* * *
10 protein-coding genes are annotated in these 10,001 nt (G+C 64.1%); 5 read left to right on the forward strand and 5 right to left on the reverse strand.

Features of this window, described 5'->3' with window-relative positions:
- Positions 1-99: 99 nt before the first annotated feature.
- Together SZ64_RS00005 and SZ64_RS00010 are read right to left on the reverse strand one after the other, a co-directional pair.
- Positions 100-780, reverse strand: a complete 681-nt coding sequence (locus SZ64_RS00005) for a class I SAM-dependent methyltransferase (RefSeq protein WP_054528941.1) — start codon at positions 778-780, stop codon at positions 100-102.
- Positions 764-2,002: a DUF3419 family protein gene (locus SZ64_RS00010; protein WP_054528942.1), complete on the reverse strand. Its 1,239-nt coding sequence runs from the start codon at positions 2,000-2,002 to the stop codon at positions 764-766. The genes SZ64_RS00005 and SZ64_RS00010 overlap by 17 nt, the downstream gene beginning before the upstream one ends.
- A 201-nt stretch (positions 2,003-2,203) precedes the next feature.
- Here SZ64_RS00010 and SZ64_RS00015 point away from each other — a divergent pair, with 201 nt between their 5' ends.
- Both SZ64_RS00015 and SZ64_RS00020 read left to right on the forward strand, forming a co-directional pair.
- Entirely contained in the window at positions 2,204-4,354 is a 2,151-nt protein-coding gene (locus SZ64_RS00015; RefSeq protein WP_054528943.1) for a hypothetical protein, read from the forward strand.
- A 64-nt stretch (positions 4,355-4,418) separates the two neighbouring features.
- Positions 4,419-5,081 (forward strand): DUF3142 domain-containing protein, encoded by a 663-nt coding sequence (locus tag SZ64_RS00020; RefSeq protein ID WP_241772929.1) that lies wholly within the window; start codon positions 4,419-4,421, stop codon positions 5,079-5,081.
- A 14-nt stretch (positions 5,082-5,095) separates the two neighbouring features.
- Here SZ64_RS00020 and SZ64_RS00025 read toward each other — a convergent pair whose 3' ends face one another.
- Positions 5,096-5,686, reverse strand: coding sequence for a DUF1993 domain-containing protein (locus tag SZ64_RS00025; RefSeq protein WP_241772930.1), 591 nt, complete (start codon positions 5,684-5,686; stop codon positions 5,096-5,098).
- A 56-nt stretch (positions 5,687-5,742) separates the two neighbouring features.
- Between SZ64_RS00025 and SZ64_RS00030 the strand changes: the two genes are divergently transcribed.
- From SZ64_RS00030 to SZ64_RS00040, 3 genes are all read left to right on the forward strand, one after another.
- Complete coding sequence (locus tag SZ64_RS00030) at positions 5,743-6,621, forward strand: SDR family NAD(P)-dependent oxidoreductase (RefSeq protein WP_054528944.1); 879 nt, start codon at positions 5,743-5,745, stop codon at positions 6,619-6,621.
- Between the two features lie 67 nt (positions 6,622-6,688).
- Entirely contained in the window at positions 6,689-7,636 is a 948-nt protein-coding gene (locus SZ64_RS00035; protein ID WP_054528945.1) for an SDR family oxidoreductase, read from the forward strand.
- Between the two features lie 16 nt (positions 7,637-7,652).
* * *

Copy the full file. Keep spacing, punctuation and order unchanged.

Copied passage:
10 protein-coding genes are annotated in these 10,001 nt (G+C 64.1%); 5 read left to right on the forward strand and 5 right to left on the reverse strand.

Features of this window, described 5'->3' with window-relative positions:
- Positions 1-99: 99 nt before the first annotated feature.
- Together SZ64_RS00005 and SZ64_RS00010 are read right to left on the reverse strand one after the other, a co-directional pair.
- Positions 100-780, reverse strand: a complete 681-nt coding sequence (locus SZ64_RS00005) for a class I SAM-dependent methyltransferase (RefSeq protein WP_054528941.1) — start codon at positions 778-780, stop codon at positions 100-102.
- Positions 764-2,002: a DUF3419 family protein gene (locus SZ64_RS00010; protein WP_054528942.1), complete on the reverse strand. Its 1,239-nt coding sequence runs from the start codon at positions 2,000-2,002 to the stop codon at positions 764-766. The genes SZ64_RS00005 and SZ64_RS00010 overlap by 17 nt, the downstream gene beginning before the upstream one ends.
- A 201-nt stretch (positions 2,003-2,203) precedes the next feature.
- Here SZ64_RS00010 and SZ64_RS00015 point away from each other — a divergent pair, with 201 nt between their 5' ends.
- Both SZ64_RS00015 and SZ64_RS00020 read left to right on the forward strand, forming a co-directional pair.
- Entirely contained in the window at positions 2,204-4,354 is a 2,151-nt protein-coding gene (locus SZ64_RS00015; RefSeq protein WP_054528943.1) for a hypothetical protein, read from the forward strand.
- A 64-nt stretch (positions 4,355-4,418) separates the two neighbouring features.
- Positions 4,419-5,081 (forward strand): DUF3142 domain-containing protein, encoded by a 663-nt coding sequence (locus tag SZ64_RS00020; RefSeq protein ID WP_241772929.1) that lies wholly within the window; start codon positions 4,419-4,421, stop codon positions 5,079-5,081.
- A 14-nt stretch (positions 5,082-5,095) separates the two neighbouring features.
- Here SZ64_RS00020 and SZ64_RS00025 read toward each other — a convergent pair whose 3' ends face one another.
- Positions 5,096-5,686, reverse strand: coding sequence for a DUF1993 domain-containing protein (locus tag SZ64_RS00025; RefSeq protein WP_241772930.1), 591 nt, complete (start codon positions 5,684-5,686; stop codon positions 5,096-5,098).
- A 56-nt stretch (positions 5,687-5,742) separates the two neighbouring features.
- Between SZ64_RS00025 and SZ64_RS00030 the strand changes: the two genes are divergently transcribed.
- From SZ64_RS00030 to SZ64_RS00040, 3 genes are all read left to right on the forward strand, one after another.
- Complete coding sequence (locus tag SZ64_RS00030) at positions 5,743-6,621, forward strand: SDR family NAD(P)-dependent oxidoreductase (RefSeq protein WP_054528944.1); 879 nt, start codon at positions 5,743-5,745, stop codon at positions 6,619-6,621.
- Between the two features lie 67 nt (positions 6,622-6,688).
- Entirely contained in the window at positions 6,689-7,636 is a 948-nt protein-coding gene (locus SZ64_RS00035; protein ID WP_054528945.1) for an SDR family oxidoreductase, read from the forward strand.
- Between the two features lie 16 nt (positions 7,637-7,652).